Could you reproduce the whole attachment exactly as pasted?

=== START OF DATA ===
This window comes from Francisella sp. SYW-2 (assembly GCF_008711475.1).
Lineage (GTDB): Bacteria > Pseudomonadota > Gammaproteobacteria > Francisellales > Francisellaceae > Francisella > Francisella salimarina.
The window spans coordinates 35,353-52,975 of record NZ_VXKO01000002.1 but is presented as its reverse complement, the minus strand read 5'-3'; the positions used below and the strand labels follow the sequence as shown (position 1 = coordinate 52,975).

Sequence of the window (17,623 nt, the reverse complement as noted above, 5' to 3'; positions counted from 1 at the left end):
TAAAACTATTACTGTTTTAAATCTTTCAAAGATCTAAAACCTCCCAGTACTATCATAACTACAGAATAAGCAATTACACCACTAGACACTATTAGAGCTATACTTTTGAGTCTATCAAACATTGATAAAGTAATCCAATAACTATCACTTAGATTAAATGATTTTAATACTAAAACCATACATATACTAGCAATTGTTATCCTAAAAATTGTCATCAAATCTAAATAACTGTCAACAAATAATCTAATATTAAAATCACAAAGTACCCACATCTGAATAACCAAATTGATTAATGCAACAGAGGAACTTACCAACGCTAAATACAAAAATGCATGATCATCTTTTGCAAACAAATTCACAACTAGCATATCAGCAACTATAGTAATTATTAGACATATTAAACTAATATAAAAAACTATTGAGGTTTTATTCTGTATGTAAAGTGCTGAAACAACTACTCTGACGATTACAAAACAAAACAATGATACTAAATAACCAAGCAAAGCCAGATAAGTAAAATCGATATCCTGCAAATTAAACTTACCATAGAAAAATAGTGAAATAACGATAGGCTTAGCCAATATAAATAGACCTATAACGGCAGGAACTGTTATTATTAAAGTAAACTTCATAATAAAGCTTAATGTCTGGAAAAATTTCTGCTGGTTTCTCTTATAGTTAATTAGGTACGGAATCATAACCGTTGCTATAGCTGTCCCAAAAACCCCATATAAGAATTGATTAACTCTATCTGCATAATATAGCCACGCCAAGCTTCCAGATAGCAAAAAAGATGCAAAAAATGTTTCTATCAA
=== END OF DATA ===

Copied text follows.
This window comes from Francisella sp. SYW-2 (assembly GCF_008711475.1).
Lineage (GTDB): Bacteria > Pseudomonadota > Gammaproteobacteria > Francisellales > Francisellaceae > Francisella > Francisella salimarina.
The window spans coordinates 35,353-52,975 of record NZ_VXKO01000002.1 but is presented as its reverse complement, the minus strand read 5'-3'; the positions used below and the strand labels follow the sequence as shown (position 1 = coordinate 52,975).

Sequence of the window (17,623 nt, the reverse complement as noted above, 5' to 3'; positions counted from 1 at the left end):
TAAAACTATTACTGTTTTAAATCTTTCAAAGATCTAAAACCTCCCAGTACTATCATAACTACAGAATAAGCAATTACACCACTAGACACTATTAGAGCTATACTTTTGAGTCTATCAAACATTGATAAAGTAATCCAATAACTATCACTTAGATTAAATGATTTTAATACTAAAACCATACATATACTAGCAATTGTTATCCTAAAAATTGTCATCAAATCTAAATAACTGTCAACAAATAATCTAATATTAAAATCACAAAGTACCCACATCTGAATAACCAAATTGATTAATGCAACAGAGGAACTTACCAACGCTAAATACAAAAATGCATGATCATCTTTTGCAAACAAATTCACAACTAGCATATCAGCAACTATAGTAATTATTAGACATATTAAACTAATATAAAAAACTATTGAGGTTTTATTCTGTATGTAAAGTGCTGAAACAACTACTCTGACGATTACAAAACAAAACAATGATACTAAATAACCAAGCAAAGCCAGATAAGTAAAATCGATATCCTGCAAATTAAACTTACCATAGAAAAATAGTGAAATAACGATAGGCTTAGCCAATATAAATAGACCTATAACGGCAGGAACTGTTATTATTAAAGTAAACTTCATAATAAAGCTTAATGTCTGGAAAAATTTCTGCTGGTTTCTCTTATAGTTAATTAGGTACGGAATCATAACCGTTGCTATAGCTGTCCCAAAAACCCCATATAAGAATTGATTAACTCTATCTGCATAATATAGCCACGCCAAGCTTCCAGATAGCAAAAAAGATGCAAAAAATGTTTCTATCAA